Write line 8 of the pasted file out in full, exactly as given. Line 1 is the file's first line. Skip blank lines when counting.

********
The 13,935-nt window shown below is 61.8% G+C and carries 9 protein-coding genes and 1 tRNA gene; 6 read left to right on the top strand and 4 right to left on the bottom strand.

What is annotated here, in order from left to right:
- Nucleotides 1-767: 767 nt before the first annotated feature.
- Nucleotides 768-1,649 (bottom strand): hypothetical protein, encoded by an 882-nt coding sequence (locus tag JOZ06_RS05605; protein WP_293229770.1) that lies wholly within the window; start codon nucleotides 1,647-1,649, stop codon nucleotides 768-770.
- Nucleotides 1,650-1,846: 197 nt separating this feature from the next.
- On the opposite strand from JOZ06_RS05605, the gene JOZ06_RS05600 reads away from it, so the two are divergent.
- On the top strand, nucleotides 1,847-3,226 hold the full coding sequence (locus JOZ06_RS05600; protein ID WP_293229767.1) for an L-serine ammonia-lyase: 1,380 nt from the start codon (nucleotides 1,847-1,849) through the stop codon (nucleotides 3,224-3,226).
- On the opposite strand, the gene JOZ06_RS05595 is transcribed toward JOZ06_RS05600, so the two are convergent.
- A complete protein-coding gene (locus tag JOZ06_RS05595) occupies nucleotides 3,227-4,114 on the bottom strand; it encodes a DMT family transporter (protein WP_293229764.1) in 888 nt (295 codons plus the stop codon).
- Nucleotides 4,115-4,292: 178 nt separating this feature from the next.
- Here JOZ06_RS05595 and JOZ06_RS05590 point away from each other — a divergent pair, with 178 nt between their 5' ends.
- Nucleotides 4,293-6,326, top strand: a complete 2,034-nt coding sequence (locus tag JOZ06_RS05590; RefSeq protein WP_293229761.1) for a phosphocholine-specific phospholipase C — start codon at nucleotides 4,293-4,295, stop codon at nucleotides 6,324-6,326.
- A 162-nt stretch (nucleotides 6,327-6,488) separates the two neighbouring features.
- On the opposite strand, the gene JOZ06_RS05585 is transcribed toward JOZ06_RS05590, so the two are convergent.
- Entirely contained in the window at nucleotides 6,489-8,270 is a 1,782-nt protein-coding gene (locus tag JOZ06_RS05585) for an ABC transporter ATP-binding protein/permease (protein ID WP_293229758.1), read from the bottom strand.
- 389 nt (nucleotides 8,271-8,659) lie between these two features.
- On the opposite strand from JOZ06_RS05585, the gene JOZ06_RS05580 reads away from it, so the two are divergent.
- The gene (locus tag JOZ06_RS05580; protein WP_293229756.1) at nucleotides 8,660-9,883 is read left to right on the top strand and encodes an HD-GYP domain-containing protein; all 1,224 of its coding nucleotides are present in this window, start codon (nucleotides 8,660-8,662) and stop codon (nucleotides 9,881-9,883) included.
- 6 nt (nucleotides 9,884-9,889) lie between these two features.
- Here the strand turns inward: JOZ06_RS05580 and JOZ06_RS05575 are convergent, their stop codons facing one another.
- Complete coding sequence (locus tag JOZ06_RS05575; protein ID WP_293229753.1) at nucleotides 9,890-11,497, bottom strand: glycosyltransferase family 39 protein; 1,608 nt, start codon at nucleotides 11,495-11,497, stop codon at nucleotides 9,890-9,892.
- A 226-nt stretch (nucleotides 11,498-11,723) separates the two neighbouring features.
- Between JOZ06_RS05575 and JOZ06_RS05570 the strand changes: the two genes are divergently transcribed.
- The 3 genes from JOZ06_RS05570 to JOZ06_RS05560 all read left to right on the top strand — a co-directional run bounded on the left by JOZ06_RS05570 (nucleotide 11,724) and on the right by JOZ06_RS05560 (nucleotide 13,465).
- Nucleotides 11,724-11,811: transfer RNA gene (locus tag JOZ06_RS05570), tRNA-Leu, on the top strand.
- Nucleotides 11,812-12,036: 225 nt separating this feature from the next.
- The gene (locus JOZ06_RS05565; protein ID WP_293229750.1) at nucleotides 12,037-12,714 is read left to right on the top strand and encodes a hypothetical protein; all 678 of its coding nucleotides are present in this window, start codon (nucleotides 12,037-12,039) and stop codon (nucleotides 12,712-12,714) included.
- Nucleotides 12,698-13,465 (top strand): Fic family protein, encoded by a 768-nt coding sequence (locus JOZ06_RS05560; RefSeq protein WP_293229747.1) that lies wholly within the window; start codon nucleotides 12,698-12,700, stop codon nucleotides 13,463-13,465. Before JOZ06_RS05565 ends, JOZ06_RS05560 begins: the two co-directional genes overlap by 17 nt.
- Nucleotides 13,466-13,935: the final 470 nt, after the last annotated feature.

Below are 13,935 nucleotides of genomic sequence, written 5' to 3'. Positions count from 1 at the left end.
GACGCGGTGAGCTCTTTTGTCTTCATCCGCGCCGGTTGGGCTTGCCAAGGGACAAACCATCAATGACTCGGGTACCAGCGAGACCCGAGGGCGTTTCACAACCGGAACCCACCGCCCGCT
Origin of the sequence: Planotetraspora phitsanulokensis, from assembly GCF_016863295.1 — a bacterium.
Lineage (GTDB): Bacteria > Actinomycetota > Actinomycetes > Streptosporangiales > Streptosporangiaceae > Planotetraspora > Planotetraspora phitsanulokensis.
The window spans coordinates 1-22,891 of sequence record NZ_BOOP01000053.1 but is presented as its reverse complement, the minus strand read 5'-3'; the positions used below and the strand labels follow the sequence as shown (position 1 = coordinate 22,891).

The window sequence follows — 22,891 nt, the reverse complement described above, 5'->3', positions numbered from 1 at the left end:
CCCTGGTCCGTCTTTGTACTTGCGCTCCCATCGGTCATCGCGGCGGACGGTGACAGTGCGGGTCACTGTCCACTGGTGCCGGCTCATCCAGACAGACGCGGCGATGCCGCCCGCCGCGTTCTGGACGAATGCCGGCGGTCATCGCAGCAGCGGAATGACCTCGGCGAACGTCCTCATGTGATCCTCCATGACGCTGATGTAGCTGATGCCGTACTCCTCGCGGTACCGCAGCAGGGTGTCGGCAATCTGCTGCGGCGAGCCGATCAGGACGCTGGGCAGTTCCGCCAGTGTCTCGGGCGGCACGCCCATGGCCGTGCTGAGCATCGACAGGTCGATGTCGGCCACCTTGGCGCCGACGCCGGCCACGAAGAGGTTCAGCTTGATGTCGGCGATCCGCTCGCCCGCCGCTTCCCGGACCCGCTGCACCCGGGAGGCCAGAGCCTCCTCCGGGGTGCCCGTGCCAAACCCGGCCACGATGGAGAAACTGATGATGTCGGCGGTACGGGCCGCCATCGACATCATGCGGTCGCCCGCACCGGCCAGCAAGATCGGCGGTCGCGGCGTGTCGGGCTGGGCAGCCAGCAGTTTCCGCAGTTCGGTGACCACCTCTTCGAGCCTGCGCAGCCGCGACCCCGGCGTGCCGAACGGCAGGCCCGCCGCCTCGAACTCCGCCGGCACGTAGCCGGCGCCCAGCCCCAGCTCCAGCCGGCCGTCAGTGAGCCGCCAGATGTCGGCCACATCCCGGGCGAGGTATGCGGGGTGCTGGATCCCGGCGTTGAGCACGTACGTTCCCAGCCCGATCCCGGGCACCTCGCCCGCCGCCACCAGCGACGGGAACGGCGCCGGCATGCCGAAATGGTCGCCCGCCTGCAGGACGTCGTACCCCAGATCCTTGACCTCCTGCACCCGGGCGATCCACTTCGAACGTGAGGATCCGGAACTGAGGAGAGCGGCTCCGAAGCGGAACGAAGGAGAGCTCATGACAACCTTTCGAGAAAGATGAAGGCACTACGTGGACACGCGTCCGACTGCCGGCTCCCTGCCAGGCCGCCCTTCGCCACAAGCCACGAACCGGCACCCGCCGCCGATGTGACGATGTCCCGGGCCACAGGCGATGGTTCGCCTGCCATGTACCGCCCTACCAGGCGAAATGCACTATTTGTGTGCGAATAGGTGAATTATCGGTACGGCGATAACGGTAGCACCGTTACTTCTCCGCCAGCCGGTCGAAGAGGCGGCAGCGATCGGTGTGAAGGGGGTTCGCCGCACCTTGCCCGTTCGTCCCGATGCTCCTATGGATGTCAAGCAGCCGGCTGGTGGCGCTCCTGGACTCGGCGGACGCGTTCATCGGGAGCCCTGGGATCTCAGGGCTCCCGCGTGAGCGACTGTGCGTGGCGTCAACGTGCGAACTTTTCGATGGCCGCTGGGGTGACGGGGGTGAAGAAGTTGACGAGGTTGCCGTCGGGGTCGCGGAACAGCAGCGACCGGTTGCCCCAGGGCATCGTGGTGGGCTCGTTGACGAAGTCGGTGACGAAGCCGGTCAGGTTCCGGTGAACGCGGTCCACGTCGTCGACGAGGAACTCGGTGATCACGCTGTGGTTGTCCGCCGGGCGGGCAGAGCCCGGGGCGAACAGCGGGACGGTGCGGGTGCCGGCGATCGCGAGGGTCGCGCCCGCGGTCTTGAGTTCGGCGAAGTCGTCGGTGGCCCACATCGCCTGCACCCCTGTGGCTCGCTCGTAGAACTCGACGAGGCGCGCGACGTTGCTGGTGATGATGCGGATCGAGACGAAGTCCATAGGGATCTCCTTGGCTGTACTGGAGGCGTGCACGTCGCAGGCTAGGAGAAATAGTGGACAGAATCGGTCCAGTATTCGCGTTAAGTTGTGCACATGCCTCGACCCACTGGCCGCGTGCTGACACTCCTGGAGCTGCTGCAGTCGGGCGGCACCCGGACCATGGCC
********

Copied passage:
- On the opposite strand, the gene JOZ06_RS05595 is transcribed toward JOZ06_RS05600, so the two are convergent.